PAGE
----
Her short films have screened in prestigious festivals around the world. Her latest short film Aria (2017) premiered at the 74. Mostra Internazionale d'Arte Cinematografica di Venezia (LaBiennale), and continued to screen at the 2018 Sundance Film Festival. While her previous short film Semele (2015) premiered at the Toronto International Film Festival and won multiple awards worldwide, including the Berlinale Short Film Special Prize of the Generation Kplus International Jury.
In addition to filmmkaing, Myrsini is also the co-founder of Sagapo Children's Foundation, which aids in the education of children worldwide.
Kevin Wilson, Jr.
Kevin Wilson, Jr. is an Oscar Nominated and Student Academy Award Winning Filmmaker based in New York City. His first works as a filmmaker came shortly after directing a sold out play as an undergraduate student at North Carolina A&T State University. Since that time, his short films have screened at Film Festivals all over the world including the New York Film Festival, Telluride Film Festival, Cleveland International Film Festival, and HollyShorts Film Festival where he won Best Director.
In 2017, he won the Gold Medal at the 44th Student Academy Awards for his short film, My Nephew Emmett, a 20-minute short film based on the true story of the 1955 murder of Emmett Till. Months later, My Nephew Emmett was nominated for an Oscar for BEST LIVE ACTION SHORT FILM at the 90th Academy Awards. My Nephew Emmett also won Wilson a Directors Guild of America Student Film Award and a BAFTA Student Film Award. Having just received an M.F.A. in Film Production from NYUs Tisch School of the Arts, he is in development for his debut feature film.
His short film My Nephew Emmett won the GRAND STUDENT award at the 2018 PRINDIE Film Festival.
Sélim Azzazi was born in Lyon France.
He's been working as a sound editor and sound designer since 2001 with directors such as Oliver Stone, Jean-Pierre Jeunet, Luc Besson, Jean-Jacques Annaud, Volker Schlondorff or Michel Hazanavicius.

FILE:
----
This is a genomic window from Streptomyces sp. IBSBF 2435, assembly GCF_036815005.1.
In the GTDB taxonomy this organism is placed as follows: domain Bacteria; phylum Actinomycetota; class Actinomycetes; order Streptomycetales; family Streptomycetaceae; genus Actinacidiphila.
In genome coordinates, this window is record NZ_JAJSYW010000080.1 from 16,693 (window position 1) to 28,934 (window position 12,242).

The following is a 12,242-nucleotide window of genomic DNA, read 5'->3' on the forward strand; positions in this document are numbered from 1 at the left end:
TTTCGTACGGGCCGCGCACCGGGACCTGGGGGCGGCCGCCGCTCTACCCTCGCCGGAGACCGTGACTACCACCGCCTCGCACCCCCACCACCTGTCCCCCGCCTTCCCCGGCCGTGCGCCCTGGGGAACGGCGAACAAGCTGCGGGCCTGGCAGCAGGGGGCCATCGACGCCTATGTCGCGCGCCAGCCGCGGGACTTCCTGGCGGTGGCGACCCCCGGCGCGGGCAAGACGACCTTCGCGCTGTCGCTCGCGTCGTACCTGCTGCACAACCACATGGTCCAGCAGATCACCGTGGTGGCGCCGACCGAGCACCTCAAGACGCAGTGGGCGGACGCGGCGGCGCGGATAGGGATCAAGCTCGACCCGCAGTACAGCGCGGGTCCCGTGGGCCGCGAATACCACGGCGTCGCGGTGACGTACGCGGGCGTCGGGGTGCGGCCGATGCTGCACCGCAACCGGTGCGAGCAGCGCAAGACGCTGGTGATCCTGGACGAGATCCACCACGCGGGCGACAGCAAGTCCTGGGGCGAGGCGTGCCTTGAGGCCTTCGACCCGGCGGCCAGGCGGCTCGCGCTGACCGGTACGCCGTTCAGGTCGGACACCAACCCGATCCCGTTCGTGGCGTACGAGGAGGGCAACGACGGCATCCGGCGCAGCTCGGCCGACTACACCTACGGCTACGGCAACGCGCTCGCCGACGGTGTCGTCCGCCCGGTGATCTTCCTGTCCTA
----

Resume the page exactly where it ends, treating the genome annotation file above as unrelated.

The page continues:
Having a keen interest in acting and directing he's been a member of the Jack Garfein Studio in Paris since 2005.
He wrote and directed Enemies within which was nominated for an Academy award in 2017 for best live action short film. It also won the GRAND PERFORMANCE award at the 2017 PRINDIE FIlm Festival for Hassam Ghancy.
He’s currently writing his first feature script.
Thomas A. Underwood
Thomas A. Underwood is Acting Associate Director of (and a Master Lecturer in) the College of Arts and Sciences Writing Program at Boston University. He has also taught for years in the Harvard University Division of Continuing Education.
Underwood is the recipient of many awards for teaching, including the Arthur G.B. Metcalf Cup and Prize for Excellence in Teaching, Boston University’s “highest teaching honor.” For his teaching at Harvard College, he earned more than a dozen citations from the Derek Bok Center for Teaching and Learning. He has also been awarded the Harvard University Extension School’s James E. Conway Award for Excellence in Teaching Writing. Underwood, whose profile appears in Contemporary Authors, is author of Allen Tate: Orphan of the South (Princeton University Press) and is coeditor of Blacks at Harvard: A Documentary History of African-American Experience at Harvard and Radcliffe and of The Southern Agrarians and the New Deal: Essays After I’ll Take My Stand. He makes extensive use of film in all of his courses, one of which includes a unit devoted to the writing of film reviews.
Aleksandar Hemon is the author of The Lazarus Project, which was a finalist for the 2008 National Book Award and National Book Critics Circle Award, and three collections of short stories: The Question of Bruno; Nowhere Man, which was also a finalist for the National Book Critics Circle Award; and Love and Obstacles.
His other works include a book of nonfiction, The Book of My Lives; The Making of Zombie Wars, a novel; journalism, screenplays, and content for the Netflix original show Sense8.
Born in Sarajevo, Hemon visited Chicago in 1992, intending to stay for a matter of months. While he was there, Sarajevo came under siege, and he was unable to return home. Hemon wrote his first story in English in 1995. He was awarded a Guggenheim Fellowship in 2003 and a “genius grant” from the MacArthur Foundation in 2004. Hemon has taught at Northwestern University and New York University and is currently part of the creative Writing Faculty at Princeton University.
Pavel Brenner is a film director based in Los Angeles who was born and raised in Russia.